MSNBC Host: Societal Disrespect Causes Young Black Men to ‘Wear Pants in an Anti-Social Way’

Alissa Tabirian | August 5, 2013 | 1:00pm EDT
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( – “People who feel worthless in society because they cannot find meaningful jobs, or any jobs, and have interactions with police that are filled with disrespect, those people are much more likely to look at the law as illegitimate,” Touré said on The Cycle Friday.

“Those people just may be wearing their pants in an anti-social way because they feel rejected by society and see no value in following its rules. We don’t value black boys in this society if they can’t rhyme or play sports, and then we wonder why they reject the society that presumes them guilty and worthless.”

“The crack epidemic, and a rise in the number of police, and smarter deployment of those cops, especially hot spot policing,” are contributing factors to what Touré calls “a years-long nationwide historic drop in the murder rate” and Chicago’s “incredible progress in steadily reducing their homicide rate.”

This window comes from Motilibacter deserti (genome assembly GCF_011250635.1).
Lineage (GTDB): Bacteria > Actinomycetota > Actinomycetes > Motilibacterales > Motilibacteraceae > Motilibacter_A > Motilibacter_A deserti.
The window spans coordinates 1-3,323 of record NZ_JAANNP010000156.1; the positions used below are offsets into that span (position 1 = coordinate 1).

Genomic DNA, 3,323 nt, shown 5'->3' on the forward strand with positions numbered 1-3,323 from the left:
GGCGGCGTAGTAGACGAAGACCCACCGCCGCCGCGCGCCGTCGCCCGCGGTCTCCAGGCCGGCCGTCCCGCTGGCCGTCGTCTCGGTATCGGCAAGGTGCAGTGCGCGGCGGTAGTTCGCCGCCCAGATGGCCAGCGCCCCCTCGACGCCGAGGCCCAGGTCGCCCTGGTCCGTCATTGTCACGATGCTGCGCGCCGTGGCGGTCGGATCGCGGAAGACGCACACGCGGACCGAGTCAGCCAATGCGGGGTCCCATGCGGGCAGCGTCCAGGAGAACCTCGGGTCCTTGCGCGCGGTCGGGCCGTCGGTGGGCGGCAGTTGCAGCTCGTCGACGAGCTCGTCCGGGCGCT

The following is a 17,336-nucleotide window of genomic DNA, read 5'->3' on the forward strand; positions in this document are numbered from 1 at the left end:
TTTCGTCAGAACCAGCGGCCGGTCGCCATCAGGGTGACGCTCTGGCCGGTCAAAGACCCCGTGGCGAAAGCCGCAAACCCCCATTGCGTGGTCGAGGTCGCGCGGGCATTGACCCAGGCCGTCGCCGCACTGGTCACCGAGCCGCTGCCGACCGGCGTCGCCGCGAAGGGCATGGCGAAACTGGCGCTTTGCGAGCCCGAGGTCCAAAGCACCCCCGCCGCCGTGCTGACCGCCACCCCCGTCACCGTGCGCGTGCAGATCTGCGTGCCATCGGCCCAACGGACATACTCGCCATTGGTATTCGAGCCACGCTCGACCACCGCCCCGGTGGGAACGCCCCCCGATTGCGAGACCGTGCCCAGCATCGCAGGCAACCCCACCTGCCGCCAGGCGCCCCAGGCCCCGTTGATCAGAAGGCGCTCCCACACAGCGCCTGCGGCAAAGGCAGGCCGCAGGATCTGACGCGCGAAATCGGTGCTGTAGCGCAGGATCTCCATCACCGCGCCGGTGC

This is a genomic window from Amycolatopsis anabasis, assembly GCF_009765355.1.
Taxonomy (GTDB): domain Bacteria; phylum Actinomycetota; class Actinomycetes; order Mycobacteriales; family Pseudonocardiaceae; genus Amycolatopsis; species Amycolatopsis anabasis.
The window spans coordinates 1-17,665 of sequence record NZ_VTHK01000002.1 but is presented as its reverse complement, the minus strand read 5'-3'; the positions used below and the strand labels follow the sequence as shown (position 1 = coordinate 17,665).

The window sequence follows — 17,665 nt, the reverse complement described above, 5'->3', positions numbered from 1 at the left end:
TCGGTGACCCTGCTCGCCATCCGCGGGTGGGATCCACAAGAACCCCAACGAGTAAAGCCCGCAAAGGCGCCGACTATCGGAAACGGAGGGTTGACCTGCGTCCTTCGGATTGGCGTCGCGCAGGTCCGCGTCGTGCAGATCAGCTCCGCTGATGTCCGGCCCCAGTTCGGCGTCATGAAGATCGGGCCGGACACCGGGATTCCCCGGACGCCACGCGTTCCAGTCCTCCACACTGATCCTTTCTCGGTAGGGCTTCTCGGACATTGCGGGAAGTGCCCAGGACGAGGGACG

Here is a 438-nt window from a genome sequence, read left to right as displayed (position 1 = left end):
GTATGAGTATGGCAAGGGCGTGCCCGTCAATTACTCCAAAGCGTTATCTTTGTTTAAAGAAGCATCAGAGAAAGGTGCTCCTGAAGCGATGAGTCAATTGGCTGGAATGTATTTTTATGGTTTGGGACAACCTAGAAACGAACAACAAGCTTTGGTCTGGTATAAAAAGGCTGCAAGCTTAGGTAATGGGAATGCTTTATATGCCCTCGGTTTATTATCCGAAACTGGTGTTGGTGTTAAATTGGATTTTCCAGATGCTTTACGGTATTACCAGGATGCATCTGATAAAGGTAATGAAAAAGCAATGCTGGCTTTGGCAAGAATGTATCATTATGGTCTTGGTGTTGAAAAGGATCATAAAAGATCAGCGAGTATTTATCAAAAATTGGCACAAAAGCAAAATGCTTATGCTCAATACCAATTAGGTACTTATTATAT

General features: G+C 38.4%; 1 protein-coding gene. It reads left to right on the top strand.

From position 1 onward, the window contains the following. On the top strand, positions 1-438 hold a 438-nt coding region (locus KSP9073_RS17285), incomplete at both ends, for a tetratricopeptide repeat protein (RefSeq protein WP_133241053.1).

Police Supt. Garry McCarthy said that Chicago's murder rate during the first six months of the year was "lower than in any year since 1965." A June 11 New York Times article quotes Mayor Rahm Emanuel crediting the “saturation" of police officers on overtime for the dip in homicides.

But Touré criticized the “counterproductive and potentially criminogenic” deployment of police “that leave communities feeling attacked and disrespected,” leading black men to disregard the law.

“They don’t need fake tough love, they need real love and respect,” Touré suggested as a solution. “The question isn’t what black boys need to do to be more respectable for us. It’s about what we can do to help them see more value in being a full part of American society.”

Among the nation’s 50 largest cities, Chicago ranked second in the number of gun-related homicides between 2009 and 2010, with 1,139 people gunned down that year. FBI data shows a 3.5 percent total decrease in violent crime and a 0.7 percent decrease in murders nationwide from 2010 to 2011.

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